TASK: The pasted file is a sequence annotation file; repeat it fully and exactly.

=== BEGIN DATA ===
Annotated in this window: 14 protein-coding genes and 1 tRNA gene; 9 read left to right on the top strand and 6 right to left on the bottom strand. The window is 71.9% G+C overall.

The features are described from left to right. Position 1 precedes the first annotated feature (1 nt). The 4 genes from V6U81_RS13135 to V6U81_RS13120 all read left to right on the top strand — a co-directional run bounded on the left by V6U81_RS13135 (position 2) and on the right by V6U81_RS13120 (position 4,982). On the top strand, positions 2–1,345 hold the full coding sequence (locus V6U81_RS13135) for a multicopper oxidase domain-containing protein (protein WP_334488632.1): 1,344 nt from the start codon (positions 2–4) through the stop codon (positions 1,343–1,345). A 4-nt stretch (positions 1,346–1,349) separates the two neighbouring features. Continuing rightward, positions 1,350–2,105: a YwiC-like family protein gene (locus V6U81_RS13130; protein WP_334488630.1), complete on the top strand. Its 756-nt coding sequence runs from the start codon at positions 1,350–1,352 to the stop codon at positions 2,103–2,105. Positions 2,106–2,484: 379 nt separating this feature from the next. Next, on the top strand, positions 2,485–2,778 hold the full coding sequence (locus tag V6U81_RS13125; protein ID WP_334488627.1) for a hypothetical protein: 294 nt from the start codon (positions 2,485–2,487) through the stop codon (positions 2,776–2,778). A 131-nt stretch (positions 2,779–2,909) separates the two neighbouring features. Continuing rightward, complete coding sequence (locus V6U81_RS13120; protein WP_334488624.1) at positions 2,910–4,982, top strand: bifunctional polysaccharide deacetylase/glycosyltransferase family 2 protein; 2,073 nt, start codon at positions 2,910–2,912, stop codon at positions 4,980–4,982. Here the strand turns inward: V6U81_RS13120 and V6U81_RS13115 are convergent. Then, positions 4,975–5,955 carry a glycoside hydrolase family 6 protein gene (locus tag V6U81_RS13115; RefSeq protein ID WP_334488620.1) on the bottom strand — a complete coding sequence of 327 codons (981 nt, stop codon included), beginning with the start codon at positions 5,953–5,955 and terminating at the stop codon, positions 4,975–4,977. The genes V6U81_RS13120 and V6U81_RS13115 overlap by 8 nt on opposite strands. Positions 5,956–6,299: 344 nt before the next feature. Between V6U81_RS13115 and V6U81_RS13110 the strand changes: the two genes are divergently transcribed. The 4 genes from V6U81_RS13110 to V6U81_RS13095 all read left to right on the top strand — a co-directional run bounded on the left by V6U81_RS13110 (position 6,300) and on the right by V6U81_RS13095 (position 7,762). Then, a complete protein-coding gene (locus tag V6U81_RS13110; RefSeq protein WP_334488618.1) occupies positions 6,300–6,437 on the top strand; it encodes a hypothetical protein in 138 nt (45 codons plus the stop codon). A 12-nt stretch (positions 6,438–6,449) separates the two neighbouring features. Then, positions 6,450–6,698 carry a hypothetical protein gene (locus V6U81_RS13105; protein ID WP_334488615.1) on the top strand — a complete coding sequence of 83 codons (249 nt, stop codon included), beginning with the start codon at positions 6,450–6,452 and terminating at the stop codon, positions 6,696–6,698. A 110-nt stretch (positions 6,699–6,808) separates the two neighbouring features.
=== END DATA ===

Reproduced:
Annotated in this window: 14 protein-coding genes and 1 tRNA gene; 9 read left to right on the top strand and 6 right to left on the bottom strand. The window is 71.9% G+C overall.

The features are described from left to right. Position 1 precedes the first annotated feature (1 nt). The 4 genes from V6U81_RS13135 to V6U81_RS13120 all read left to right on the top strand — a co-directional run bounded on the left by V6U81_RS13135 (position 2) and on the right by V6U81_RS13120 (position 4,982). On the top strand, positions 2–1,345 hold the full coding sequence (locus V6U81_RS13135) for a multicopper oxidase domain-containing protein (protein WP_334488632.1): 1,344 nt from the start codon (positions 2–4) through the stop codon (positions 1,343–1,345). A 4-nt stretch (positions 1,346–1,349) separates the two neighbouring features. Continuing rightward, positions 1,350–2,105: a YwiC-like family protein gene (locus V6U81_RS13130; protein WP_334488630.1), complete on the top strand. Its 756-nt coding sequence runs from the start codon at positions 1,350–1,352 to the stop codon at positions 2,103–2,105. Positions 2,106–2,484: 379 nt separating this feature from the next. Next, on the top strand, positions 2,485–2,778 hold the full coding sequence (locus tag V6U81_RS13125; protein ID WP_334488627.1) for a hypothetical protein: 294 nt from the start codon (positions 2,485–2,487) through the stop codon (positions 2,776–2,778). A 131-nt stretch (positions 2,779–2,909) separates the two neighbouring features. Continuing rightward, complete coding sequence (locus V6U81_RS13120; protein WP_334488624.1) at positions 2,910–4,982, top strand: bifunctional polysaccharide deacetylase/glycosyltransferase family 2 protein; 2,073 nt, start codon at positions 2,910–2,912, stop codon at positions 4,980–4,982. Here the strand turns inward: V6U81_RS13120 and V6U81_RS13115 are convergent. Then, positions 4,975–5,955 carry a glycoside hydrolase family 6 protein gene (locus tag V6U81_RS13115; RefSeq protein ID WP_334488620.1) on the bottom strand — a complete coding sequence of 327 codons (981 nt, stop codon included), beginning with the start codon at positions 5,953–5,955 and terminating at the stop codon, positions 4,975–4,977. The genes V6U81_RS13120 and V6U81_RS13115 overlap by 8 nt on opposite strands. Positions 5,956–6,299: 344 nt before the next feature. Between V6U81_RS13115 and V6U81_RS13110 the strand changes: the two genes are divergently transcribed. The 4 genes from V6U81_RS13110 to V6U81_RS13095 all read left to right on the top strand — a co-directional run bounded on the left by V6U81_RS13110 (position 6,300) and on the right by V6U81_RS13095 (position 7,762). Then, a complete protein-coding gene (locus tag V6U81_RS13110; RefSeq protein WP_334488618.1) occupies positions 6,300–6,437 on the top strand; it encodes a hypothetical protein in 138 nt (45 codons plus the stop codon). A 12-nt stretch (positions 6,438–6,449) separates the two neighbouring features. Then, positions 6,450–6,698 carry a hypothetical protein gene (locus V6U81_RS13105; protein ID WP_334488615.1) on the top strand — a complete coding sequence of 83 codons (249 nt, stop codon included), beginning with the start codon at positions 6,450–6,452 and terminating at the stop codon, positions 6,696–6,698. A 110-nt stretch (positions 6,699–6,808) separates the two neighbouring features.